The Shared Experience of Illness: Stories of Patients, Families, and Their Therapists

The Shared Experience of Illness: Stories of Patients, Families, and Their Therapists

The Shared Experience of Illness: Stories of Patients, Families, and Their Therapists

The Shared Experience of Illness: Stories of Patients, Families, and Their Therapists

Synopsis

In the narrative of every human life and family, illness is a prominent character. Even if we have avoided serious illness ourselves, we cannot escape its reach into our circle of family and friends. Illness brings us closer to one another through caregiving and separates us through disability and death, yet little attention has been paid to personal and family illness in psychotherapy. Rather, therapists tend to focus on the psychosocial realm, leaving the biological realm to other physicians and nurses. This groundbreaking volume shows the powerful benefits that can emerge when therapists acknowledge illness as a vital part of everyone's psychology. Susan H. McDaniel, Jeri Hepworth, and William J. Doherty invited therapists who work with individuals and families experiencing chronic illness and disability to describe clinical cases that illustrate their approach to medical family therapy. Contributors then were asked to share a personal story about their experiences with illness, and to explain how those experiences affect the way they work with their clients. Vivid case studies dealing with a range of illnesses, including cancer infertility, schizophrenia, AIDS, heart disease, diabetes, asthma, and multiple sclerosis, show how the therapists' own experiences of illness are relevant to their care of others- and how these experiences can be used to form a healing bond in therapy. As we head toward a new century, therapists play a central role in the delivery of comprehensive healthcare. We now know that psychology and social factors have a direct effect on the development and exacerbation of illness and disease, and that involvement of the family with the healthcare team is vital. Poignant, honest, and illuminating, The Shared Experience of Illness allows us to understand more fully the relationship between the personal and the professional. This invaluable work provides inspiration and insight for anyone working at the cuttifng edge of our healthcare system.

Excerpt

The response to our first book together, Medical Family Therapy: a Biopsychosocial Approach to Families with Health Problems (1992), helped us to realize that many psychotherapists in various contexts around the world are working with patients with all kinds of health problems in innovative and dedicated ways. This book, a companion to the first, grew out of our desire to document and learn from that work.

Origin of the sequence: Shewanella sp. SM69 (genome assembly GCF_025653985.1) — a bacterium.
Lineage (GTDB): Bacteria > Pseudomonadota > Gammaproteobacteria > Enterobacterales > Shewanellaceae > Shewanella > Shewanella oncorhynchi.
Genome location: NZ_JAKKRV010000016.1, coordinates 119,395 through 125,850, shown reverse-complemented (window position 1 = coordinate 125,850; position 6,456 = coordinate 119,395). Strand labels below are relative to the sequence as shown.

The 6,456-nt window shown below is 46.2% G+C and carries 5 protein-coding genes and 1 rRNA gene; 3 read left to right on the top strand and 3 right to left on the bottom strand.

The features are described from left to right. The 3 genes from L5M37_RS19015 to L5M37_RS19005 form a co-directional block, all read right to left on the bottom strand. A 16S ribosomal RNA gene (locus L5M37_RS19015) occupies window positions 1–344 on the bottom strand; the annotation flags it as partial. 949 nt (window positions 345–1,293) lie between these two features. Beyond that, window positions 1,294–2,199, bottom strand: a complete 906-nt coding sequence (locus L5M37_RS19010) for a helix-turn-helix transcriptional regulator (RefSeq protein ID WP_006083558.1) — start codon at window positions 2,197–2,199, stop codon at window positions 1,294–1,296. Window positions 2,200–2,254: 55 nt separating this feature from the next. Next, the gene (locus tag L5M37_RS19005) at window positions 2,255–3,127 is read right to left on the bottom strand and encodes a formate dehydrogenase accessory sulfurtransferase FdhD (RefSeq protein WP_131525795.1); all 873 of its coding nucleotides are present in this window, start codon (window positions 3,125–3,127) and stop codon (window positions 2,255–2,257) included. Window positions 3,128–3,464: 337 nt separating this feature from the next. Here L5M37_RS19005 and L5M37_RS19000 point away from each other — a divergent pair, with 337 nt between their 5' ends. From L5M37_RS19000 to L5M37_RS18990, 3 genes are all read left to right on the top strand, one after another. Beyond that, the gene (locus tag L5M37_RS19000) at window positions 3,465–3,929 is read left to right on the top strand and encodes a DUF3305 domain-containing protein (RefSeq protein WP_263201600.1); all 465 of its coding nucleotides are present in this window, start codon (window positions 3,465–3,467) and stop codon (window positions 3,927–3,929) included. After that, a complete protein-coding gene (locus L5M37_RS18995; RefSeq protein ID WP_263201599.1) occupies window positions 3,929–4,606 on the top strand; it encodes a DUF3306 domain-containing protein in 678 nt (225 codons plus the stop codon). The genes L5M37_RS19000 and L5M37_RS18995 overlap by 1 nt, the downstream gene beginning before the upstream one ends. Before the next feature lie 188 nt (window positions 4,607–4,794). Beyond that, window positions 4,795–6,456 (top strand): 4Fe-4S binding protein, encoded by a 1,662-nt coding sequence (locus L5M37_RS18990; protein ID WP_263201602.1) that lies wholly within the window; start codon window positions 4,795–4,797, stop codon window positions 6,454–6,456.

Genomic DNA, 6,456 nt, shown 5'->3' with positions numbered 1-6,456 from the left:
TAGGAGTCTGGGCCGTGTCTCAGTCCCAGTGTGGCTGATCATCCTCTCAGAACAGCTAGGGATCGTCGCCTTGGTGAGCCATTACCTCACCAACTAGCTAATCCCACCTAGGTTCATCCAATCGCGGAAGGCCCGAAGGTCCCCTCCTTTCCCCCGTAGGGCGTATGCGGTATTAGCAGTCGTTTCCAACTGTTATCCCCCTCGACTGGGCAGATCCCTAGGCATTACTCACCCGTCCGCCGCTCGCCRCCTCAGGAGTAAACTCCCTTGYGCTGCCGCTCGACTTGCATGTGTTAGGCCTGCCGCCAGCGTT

For years, in addition to teaching the content of medical family therapy, we have been training physicians, nurses, and mental health professionals by focusing on the development of skills (through case consultation) in conjunction with the development of the self of the therapist (through self-awareness exercises and family-of-origin work). This book represents an effort for the first time to replicate what we teach in what we write. Rather than write the traditional case description tied to theory, we asked each author to tell the story of a case that illustrates his or her approach to medical family therapy and a story about his or her own experience with illness and how that experience affected the psychotherapy.

We found the results to be astounding--poignant, honest, and illuminating. the authors took a risk in sharing themselves. the risk paid off in allowing us to understand more fully the relationship between the personal and the professional, and in providing depth to the usual description of technique and theory when applied to the reality of a patient who is suffering. Now we have access not only to the experience of the patient and the family but also to the thoughts, feelings, and experiences of the therapist.

Linking the therapist's experience with that of the patient and family opens up a new dimension to the case stories, as if moving from two dimensions to three. Therapists know the impact of their personal experiences on therapy, but only rarely are those personal stories made public. We respect and are grateful to the contributors for their willingness to be personal. Their honesty humanizes the experience of therapy and allows you the reader to decide whether the approach or technique is one that you can identify with and use. We believe that, once you have read a fuller version of a case as represented in this collection, you will be unsatisfied with anything less in the future. We know we will.

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